PCC Member Spotlight: Claudia Fernandez
Claudia Fernandez is an Ayurvedic Practitioner, Postpartum Doula and End of Life Doula with a focus on holistic and compassionate care. She is currently serving clients in Wassenaar, Netherlands.
Claudia Fernandez of ShravaniAyurveda's Mission Statement
To be of heartfelt service to all of her clients by uplifting and empowering them with the tools for self-healing, nurturance, acceptance and peace. In short, she believes that we all deserve to experience our infinite potential!
Center for Sacred Window Studies: How did you get into this work? What drew you to Ayurveda and to postpartum care?
Claudia Fernandez: Ayurveda presented itself to me unexpectedly about five years ago.
I met an Ayurvedic counselor and began taking mini workshops with her. Very soon after that, I felt and knew that I could not get enough of this abundant wisdom! It brought many things that were important to me, together.
From then on I went on to study Ayurvedic medicine at the Ayurvedic Institute with Dr.Vasant Lad. Throughout my studies, my passions for women’s health began to grow as my own personal needs within my own feminine health were calling to my attention. Between that, and my love for babies (I can’t help it, they’re so cute!), postpartum care called out strongly and clearly to me. It is a beautiful time of potential in a woman’s life. Postpartum care to me is the work of changing the world, beginning with the newest of generations.
CSWS: What keeps you going in this work?
JG: What keeps me going in this work is knowing that this is the work of pure love and light, and that that is what the world needs most today.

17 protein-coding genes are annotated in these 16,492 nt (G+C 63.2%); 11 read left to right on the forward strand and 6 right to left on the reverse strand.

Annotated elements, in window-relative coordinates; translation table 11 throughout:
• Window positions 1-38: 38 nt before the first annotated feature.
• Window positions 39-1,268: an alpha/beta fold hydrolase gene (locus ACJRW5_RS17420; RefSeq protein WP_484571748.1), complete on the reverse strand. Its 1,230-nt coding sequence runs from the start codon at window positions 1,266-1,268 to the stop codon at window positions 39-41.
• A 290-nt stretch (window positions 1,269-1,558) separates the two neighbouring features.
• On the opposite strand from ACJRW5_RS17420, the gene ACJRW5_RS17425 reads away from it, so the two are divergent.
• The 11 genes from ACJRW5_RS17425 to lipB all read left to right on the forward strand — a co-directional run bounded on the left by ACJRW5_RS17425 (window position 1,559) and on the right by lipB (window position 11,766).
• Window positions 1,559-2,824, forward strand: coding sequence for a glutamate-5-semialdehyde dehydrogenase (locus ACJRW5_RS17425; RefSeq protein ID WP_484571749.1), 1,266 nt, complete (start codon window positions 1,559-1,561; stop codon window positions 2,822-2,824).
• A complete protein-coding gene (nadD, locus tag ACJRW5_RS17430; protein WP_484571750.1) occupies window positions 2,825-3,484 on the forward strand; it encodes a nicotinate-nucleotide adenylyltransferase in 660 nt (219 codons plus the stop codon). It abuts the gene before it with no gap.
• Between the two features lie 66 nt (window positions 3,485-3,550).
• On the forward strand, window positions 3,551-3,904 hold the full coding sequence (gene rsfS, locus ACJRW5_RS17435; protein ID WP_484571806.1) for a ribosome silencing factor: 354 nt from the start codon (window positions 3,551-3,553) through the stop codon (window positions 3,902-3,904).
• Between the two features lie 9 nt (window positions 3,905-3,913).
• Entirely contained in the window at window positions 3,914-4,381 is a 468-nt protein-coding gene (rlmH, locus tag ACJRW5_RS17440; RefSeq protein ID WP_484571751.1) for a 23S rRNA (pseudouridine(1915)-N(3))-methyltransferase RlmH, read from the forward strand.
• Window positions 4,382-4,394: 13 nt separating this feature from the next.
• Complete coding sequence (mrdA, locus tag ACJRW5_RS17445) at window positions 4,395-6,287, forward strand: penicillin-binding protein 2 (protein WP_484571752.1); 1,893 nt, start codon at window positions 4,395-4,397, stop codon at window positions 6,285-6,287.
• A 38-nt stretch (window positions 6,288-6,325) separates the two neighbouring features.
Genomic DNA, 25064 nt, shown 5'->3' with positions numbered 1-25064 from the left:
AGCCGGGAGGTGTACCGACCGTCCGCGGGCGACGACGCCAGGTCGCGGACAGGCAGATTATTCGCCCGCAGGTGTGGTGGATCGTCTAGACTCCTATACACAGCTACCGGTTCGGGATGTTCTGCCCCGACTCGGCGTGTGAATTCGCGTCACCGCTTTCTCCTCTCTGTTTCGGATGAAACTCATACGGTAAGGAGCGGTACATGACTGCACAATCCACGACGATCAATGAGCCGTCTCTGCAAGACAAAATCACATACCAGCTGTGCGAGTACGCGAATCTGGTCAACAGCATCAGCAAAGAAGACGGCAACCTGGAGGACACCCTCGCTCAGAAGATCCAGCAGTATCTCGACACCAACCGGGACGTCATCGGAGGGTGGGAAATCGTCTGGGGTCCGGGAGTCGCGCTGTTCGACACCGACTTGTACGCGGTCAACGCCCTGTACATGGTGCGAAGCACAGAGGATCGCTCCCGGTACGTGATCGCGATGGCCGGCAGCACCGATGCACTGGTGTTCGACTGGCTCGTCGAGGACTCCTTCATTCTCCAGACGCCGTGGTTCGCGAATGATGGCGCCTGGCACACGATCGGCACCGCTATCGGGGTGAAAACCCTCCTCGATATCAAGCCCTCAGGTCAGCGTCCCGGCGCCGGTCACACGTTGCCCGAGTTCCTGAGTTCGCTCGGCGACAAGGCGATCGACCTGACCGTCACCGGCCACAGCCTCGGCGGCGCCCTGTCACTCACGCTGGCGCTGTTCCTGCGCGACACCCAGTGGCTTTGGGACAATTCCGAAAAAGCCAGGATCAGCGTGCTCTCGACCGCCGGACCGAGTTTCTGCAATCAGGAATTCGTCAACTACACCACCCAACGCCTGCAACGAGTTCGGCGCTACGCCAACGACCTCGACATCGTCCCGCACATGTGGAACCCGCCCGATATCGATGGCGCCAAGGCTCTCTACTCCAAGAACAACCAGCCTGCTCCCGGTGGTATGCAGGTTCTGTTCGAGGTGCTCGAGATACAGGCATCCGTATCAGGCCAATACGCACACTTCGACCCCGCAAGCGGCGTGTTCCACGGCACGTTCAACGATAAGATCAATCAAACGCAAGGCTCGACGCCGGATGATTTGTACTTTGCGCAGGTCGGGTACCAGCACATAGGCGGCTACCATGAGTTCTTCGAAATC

CSWS: How does your work impact your community? What resources do you enjoy/strive to provide for your community? How do you define your community?
JG: As of right now the way I believe my work is impacting my community the most, is through education.
I believe education is what truly empowers each individual to not only intellectually know, but to also experience their own divinity and their own potential for self-healing. I define my community to be anyone that I have some sort of interaction/relationship with.
CSWS: How do you work towards health equity? What do you think are the most important things caregivers can do to work towards health equity?
JG: I truly believe the most important thing a caregiver can do to work towards health equity is to begin with awareness.
I truly believe that the most important thing a caregiver can do to work towards health equity is to begin with awareness. It’s important to become aware of the inequality that is present within our own communities, which may look different depending on where you are in the world, so we can from there begin to explore ways in which we can incorporate even more conscious care within our own practice and the services that we offer. I believe it’s crucial for us to be willing to *see*, in a compassionate manner, and to become more sensitive and aware. With this sensitivity, I think we will begin to see our actions towards others begin to change drastically as our compassion grows. Sensitivity is our strength!
CSWS: Which Mother Principle(s) do you connect with most and why? What does that look like in your work?